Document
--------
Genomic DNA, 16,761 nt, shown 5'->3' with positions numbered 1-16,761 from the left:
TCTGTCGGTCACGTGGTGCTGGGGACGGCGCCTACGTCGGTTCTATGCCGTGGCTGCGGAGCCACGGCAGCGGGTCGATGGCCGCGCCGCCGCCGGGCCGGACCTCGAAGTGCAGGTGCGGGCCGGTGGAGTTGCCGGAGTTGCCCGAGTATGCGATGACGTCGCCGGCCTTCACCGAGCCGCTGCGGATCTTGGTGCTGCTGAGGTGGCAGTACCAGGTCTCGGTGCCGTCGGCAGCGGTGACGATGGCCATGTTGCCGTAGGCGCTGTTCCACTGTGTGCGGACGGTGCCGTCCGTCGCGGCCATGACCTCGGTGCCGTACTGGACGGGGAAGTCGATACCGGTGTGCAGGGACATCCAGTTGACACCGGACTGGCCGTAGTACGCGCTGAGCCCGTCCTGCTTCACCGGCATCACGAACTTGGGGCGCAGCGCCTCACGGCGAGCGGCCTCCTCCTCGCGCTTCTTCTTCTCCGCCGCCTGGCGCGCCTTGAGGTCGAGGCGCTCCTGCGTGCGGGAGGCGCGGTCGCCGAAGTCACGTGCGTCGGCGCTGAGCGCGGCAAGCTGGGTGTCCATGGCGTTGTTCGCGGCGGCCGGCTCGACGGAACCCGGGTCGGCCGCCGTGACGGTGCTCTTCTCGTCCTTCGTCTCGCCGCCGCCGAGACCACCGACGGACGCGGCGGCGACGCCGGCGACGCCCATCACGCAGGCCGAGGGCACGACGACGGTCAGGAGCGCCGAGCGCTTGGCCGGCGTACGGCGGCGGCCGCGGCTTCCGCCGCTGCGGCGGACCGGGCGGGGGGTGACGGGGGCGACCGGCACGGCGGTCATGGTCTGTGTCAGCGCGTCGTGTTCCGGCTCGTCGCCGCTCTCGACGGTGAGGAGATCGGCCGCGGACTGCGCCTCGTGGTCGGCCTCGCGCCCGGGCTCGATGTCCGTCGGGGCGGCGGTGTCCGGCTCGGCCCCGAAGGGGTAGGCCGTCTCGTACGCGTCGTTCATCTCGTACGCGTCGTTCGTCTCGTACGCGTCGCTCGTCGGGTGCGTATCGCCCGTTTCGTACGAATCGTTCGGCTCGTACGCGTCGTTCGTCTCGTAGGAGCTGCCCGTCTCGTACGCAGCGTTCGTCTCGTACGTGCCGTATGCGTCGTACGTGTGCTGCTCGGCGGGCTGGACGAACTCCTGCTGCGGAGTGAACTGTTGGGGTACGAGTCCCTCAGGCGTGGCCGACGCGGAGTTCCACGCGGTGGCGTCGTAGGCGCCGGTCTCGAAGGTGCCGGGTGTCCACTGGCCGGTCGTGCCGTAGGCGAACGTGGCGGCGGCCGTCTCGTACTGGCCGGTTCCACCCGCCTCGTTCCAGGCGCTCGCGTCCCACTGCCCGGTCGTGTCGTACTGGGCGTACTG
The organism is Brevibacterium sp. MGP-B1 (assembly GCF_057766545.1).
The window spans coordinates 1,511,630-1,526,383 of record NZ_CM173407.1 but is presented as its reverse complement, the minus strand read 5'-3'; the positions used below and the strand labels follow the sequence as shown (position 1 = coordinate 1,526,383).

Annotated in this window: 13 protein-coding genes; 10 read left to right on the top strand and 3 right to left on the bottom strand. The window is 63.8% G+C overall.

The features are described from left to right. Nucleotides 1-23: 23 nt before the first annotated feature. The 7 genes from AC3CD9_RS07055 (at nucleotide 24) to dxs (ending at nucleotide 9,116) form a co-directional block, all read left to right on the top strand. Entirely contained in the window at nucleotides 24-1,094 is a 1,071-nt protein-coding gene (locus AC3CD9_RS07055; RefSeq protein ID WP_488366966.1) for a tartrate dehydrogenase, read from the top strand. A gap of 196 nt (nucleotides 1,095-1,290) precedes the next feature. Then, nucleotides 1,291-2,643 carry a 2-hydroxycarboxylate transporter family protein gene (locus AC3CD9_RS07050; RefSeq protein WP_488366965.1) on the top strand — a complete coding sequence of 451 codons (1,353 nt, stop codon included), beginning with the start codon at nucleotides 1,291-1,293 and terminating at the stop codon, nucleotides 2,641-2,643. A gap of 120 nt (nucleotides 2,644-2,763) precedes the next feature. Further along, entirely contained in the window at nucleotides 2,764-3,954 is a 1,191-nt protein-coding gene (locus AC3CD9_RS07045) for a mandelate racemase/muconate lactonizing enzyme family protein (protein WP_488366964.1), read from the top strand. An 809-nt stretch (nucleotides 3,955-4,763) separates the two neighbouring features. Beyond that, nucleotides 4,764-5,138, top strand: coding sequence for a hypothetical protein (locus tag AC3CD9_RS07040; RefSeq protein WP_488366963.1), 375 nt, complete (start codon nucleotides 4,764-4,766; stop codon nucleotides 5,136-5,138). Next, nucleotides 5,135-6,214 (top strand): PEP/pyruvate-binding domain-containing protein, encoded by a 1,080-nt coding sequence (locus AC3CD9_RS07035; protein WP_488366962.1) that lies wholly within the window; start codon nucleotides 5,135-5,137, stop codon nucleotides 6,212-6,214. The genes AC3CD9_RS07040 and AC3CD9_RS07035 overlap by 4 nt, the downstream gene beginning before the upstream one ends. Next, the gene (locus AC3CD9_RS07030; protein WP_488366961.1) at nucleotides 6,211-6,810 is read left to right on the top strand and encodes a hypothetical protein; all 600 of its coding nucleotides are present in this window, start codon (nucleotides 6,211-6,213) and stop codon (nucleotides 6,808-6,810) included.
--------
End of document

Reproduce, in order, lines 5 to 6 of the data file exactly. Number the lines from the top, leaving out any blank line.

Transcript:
Annotated in this window: 13 protein-coding genes; 10 read left to right on the top strand and 3 right to left on the bottom strand. The window is 63.8% G+C overall.

The features are described from left to right. Nucleotides 1-23: 23 nt before the first annotated feature. The 7 genes from AC3CD9_RS07055 (at nucleotide 24) to dxs (ending at nucleotide 9,116) form a co-directional block, all read left to right on the top strand. Entirely contained in the window at nucleotides 24-1,094 is a 1,071-nt protein-coding gene (locus AC3CD9_RS07055; RefSeq protein ID WP_488366966.1) for a tartrate dehydrogenase, read from the top strand. A gap of 196 nt (nucleotides 1,095-1,290) precedes the next feature. Then, nucleotides 1,291-2,643 carry a 2-hydroxycarboxylate transporter family protein gene (locus AC3CD9_RS07050; RefSeq protein WP_488366965.1) on the top strand — a complete coding sequence of 451 codons (1,353 nt, stop codon included), beginning with the start codon at nucleotides 1,291-1,293 and terminating at the stop codon, nucleotides 2,641-2,643. A gap of 120 nt (nucleotides 2,644-2,763) precedes the next feature. Further along, entirely contained in the window at nucleotides 2,764-3,954 is a 1,191-nt protein-coding gene (locus AC3CD9_RS07045) for a mandelate racemase/muconate lactonizing enzyme family protein (protein WP_488366964.1), read from the top strand. An 809-nt stretch (nucleotides 3,955-4,763) separates the two neighbouring features. Beyond that, nucleotides 4,764-5,138, top strand: coding sequence for a hypothetical protein (locus tag AC3CD9_RS07040; RefSeq protein WP_488366963.1), 375 nt, complete (start codon nucleotides 4,764-4,766; stop codon nucleotides 5,136-5,138). Next, nucleotides 5,135-6,214 (top strand): PEP/pyruvate-binding domain-containing protein, encoded by a 1,080-nt coding sequence (locus AC3CD9_RS07035; protein WP_488366962.1) that lies wholly within the window; start codon nucleotides 5,135-5,137, stop codon nucleotides 6,212-6,214. The genes AC3CD9_RS07040 and AC3CD9_RS07035 overlap by 4 nt, the downstream gene beginning before the upstream one ends. Next, the gene (locus AC3CD9_RS07030; protein WP_488366961.1) at nucleotides 6,211-6,810 is read left to right on the top strand and encodes a hypothetical protein; all 600 of its coding nucleotides are present in this window, start codon (nucleotides 6,211-6,213) and stop codon (nucleotides 6,808-6,810) included.